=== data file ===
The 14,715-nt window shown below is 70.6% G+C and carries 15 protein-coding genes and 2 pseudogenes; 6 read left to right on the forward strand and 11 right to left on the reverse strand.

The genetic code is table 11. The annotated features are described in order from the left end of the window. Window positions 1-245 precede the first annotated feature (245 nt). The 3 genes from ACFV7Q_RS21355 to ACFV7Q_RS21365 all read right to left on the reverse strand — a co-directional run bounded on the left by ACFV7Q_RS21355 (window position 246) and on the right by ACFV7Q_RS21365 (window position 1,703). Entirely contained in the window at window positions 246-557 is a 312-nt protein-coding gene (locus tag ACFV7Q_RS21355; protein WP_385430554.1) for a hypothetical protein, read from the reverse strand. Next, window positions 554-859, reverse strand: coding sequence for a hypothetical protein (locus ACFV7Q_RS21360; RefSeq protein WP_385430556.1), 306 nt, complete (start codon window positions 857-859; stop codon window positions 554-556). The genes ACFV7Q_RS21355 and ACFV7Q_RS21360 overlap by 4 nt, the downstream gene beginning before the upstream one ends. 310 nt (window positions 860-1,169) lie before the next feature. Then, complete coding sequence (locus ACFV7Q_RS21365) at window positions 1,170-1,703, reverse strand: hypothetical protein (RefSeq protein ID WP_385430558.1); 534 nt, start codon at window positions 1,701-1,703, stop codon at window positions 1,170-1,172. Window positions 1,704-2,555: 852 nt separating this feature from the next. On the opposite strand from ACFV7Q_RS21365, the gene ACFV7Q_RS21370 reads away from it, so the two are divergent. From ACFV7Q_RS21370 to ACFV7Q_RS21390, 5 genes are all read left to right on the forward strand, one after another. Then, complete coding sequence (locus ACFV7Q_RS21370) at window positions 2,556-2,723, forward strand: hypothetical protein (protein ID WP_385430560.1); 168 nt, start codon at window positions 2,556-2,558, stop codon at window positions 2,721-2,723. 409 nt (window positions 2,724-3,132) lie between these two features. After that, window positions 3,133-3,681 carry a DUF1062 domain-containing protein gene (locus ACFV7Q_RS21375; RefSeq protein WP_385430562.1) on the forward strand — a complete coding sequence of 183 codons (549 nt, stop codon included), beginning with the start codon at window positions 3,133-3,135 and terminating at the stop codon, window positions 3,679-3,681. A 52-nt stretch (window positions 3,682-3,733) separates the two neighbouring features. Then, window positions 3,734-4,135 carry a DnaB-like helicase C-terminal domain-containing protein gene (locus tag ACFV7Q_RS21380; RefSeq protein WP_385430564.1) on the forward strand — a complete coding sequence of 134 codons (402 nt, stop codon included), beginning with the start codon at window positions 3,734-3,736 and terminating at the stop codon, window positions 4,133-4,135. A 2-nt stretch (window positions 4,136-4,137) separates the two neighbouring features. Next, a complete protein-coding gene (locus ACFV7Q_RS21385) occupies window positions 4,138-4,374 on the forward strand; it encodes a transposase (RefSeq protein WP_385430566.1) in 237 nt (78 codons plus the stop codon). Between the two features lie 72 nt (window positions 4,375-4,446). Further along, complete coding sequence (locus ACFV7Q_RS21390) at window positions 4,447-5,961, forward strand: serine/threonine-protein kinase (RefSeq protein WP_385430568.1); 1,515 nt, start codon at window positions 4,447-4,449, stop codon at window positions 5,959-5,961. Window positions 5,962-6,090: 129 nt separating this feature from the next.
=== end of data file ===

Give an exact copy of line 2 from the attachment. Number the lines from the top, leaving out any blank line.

The genetic code is table 11. The annotated features are described in order from the left end of the window. Window positions 1-245 precede the first annotated feature (245 nt). The 3 genes from ACFV7Q_RS21355 to ACFV7Q_RS21365 all read right to left on the reverse strand — a co-directional run bounded on the left by ACFV7Q_RS21355 (window position 246) and on the right by ACFV7Q_RS21365 (window position 1,703). Entirely contained in the window at window positions 246-557 is a 312-nt protein-coding gene (locus tag ACFV7Q_RS21355; protein WP_385430554.1) for a hypothetical protein, read from the reverse strand. Next, window positions 554-859, reverse strand: coding sequence for a hypothetical protein (locus ACFV7Q_RS21360; RefSeq protein WP_385430556.1), 306 nt, complete (start codon window positions 857-859; stop codon window positions 554-556). The genes ACFV7Q_RS21355 and ACFV7Q_RS21360 overlap by 4 nt, the downstream gene beginning before the upstream one ends. 310 nt (window positions 860-1,169) lie before the next feature. Then, complete coding sequence (locus ACFV7Q_RS21365) at window positions 1,170-1,703, reverse strand: hypothetical protein (RefSeq protein ID WP_385430558.1); 534 nt, start codon at window positions 1,701-1,703, stop codon at window positions 1,170-1,172. Window positions 1,704-2,555: 852 nt separating this feature from the next. On the opposite strand from ACFV7Q_RS21365, the gene ACFV7Q_RS21370 reads away from it, so the two are divergent. From ACFV7Q_RS21370 to ACFV7Q_RS21390, 5 genes are all read left to right on the forward strand, one after another. Then, complete coding sequence (locus ACFV7Q_RS21370) at window positions 2,556-2,723, forward strand: hypothetical protein (protein ID WP_385430560.1); 168 nt, start codon at window positions 2,556-2,558, stop codon at window positions 2,721-2,723. 409 nt (window positions 2,724-3,132) lie between these two features. After that, window positions 3,133-3,681 carry a DUF1062 domain-containing protein gene (locus ACFV7Q_RS21375; RefSeq protein WP_385430562.1) on the forward strand — a complete coding sequence of 183 codons (549 nt, stop codon included), beginning with the start codon at window positions 3,133-3,135 and terminating at the stop codon, window positions 3,679-3,681. A 52-nt stretch (window positions 3,682-3,733) separates the two neighbouring features. Then, window positions 3,734-4,135 carry a DnaB-like helicase C-terminal domain-containing protein gene (locus tag ACFV7Q_RS21380; RefSeq protein WP_385430564.1) on the forward strand — a complete coding sequence of 134 codons (402 nt, stop codon included), beginning with the start codon at window positions 3,734-3,736 and terminating at the stop codon, window positions 4,133-4,135. A 2-nt stretch (window positions 4,136-4,137) separates the two neighbouring features. Next, a complete protein-coding gene (locus ACFV7Q_RS21385) occupies window positions 4,138-4,374 on the forward strand; it encodes a transposase (RefSeq protein WP_385430566.1) in 237 nt (78 codons plus the stop codon). Between the two features lie 72 nt (window positions 4,375-4,446). Further along, complete coding sequence (locus ACFV7Q_RS21390) at window positions 4,447-5,961, forward strand: serine/threonine-protein kinase (RefSeq protein WP_385430568.1); 1,515 nt, start codon at window positions 4,447-4,449, stop codon at window positions 5,959-5,961. Window positions 5,962-6,090: 129 nt separating this feature from the next.